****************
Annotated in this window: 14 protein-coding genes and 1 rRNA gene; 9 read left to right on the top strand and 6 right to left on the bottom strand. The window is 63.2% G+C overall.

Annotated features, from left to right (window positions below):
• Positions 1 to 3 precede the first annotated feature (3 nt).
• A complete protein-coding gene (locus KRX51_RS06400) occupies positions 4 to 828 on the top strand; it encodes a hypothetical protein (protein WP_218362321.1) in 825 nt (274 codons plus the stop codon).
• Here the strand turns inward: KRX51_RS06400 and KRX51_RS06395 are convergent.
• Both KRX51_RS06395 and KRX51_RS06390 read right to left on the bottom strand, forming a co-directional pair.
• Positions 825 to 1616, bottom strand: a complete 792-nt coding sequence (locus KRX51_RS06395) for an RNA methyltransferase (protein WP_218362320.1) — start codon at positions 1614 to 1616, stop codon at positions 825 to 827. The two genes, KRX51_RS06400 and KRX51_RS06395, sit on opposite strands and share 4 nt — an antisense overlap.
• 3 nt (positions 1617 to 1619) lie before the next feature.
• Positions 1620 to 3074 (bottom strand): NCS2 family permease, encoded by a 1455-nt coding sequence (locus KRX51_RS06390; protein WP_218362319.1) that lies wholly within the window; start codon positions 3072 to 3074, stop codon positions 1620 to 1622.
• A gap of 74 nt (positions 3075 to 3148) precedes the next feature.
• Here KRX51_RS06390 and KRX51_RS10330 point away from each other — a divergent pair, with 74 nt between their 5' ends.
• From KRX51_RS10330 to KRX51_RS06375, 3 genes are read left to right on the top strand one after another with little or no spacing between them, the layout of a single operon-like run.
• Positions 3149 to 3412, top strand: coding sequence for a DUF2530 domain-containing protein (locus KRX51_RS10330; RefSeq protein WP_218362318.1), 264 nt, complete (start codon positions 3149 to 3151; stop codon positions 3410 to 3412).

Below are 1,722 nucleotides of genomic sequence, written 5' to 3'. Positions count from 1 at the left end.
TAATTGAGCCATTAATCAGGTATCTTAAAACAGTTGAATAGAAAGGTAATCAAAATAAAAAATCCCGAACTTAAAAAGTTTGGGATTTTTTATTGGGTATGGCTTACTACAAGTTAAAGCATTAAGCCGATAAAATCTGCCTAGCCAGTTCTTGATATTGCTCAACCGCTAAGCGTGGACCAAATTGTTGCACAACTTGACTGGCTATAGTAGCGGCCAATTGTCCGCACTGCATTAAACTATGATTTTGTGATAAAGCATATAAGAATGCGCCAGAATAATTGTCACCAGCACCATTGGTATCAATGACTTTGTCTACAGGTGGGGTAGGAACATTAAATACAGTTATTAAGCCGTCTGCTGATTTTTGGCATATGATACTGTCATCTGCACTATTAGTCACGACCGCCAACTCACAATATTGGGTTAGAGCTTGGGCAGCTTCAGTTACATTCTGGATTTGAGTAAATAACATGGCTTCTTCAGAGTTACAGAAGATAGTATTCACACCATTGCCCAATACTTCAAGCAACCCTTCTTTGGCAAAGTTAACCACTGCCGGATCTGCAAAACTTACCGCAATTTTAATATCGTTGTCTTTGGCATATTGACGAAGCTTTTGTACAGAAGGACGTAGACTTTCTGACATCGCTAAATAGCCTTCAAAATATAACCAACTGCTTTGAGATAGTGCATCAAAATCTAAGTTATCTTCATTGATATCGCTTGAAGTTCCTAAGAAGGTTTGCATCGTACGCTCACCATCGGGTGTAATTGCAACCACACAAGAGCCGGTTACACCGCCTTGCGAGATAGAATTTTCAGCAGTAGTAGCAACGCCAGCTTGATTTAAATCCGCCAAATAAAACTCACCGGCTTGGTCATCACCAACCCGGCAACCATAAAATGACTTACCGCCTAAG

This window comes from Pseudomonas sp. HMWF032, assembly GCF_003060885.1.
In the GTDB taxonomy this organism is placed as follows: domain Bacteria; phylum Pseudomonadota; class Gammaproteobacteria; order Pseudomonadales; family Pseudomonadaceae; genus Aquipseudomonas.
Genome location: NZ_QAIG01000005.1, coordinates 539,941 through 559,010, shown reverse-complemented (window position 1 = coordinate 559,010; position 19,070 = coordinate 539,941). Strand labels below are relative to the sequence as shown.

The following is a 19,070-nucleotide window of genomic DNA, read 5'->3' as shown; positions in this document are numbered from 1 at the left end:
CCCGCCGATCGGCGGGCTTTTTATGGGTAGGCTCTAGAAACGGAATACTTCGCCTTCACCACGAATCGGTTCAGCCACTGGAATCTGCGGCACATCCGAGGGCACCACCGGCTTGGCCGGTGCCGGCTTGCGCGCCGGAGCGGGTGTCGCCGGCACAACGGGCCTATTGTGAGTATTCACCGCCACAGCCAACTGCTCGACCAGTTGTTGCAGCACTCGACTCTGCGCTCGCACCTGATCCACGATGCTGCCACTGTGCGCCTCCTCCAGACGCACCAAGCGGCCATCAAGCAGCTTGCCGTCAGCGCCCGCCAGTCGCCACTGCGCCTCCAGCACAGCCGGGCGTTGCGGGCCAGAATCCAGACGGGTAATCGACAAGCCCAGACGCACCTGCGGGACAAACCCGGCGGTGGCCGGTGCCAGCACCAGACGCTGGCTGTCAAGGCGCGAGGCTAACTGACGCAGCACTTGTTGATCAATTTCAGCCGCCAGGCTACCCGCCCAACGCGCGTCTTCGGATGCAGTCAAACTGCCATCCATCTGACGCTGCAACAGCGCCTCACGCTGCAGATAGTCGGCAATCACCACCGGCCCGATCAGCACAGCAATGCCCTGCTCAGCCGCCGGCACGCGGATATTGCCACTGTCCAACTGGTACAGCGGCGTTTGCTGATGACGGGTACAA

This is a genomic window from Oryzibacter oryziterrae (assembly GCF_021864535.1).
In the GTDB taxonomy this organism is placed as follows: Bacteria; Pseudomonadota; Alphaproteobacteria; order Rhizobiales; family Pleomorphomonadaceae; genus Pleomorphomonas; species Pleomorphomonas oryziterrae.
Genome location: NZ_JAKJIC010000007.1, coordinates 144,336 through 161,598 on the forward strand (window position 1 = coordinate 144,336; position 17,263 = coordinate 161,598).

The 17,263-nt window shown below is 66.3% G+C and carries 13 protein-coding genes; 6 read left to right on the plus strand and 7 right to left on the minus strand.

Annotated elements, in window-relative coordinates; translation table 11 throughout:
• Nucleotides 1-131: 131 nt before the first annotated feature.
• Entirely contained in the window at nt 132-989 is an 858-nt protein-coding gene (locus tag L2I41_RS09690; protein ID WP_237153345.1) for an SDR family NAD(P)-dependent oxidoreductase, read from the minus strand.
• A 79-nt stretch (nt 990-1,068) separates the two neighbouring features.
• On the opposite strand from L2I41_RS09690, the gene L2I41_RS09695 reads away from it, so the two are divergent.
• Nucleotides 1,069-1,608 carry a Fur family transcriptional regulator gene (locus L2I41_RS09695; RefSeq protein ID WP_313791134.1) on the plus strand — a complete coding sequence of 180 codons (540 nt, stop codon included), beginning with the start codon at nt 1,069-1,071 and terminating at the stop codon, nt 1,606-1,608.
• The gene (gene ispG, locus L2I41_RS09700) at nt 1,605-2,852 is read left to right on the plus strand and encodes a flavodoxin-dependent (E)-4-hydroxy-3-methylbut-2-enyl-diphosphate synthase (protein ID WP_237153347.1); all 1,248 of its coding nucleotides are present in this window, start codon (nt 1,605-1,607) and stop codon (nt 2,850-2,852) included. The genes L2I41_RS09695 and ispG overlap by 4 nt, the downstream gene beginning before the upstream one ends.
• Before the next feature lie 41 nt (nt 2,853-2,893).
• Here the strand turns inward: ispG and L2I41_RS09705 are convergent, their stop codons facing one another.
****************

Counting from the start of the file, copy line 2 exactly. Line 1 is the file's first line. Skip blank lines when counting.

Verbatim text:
Annotated features, from left to right (window positions below):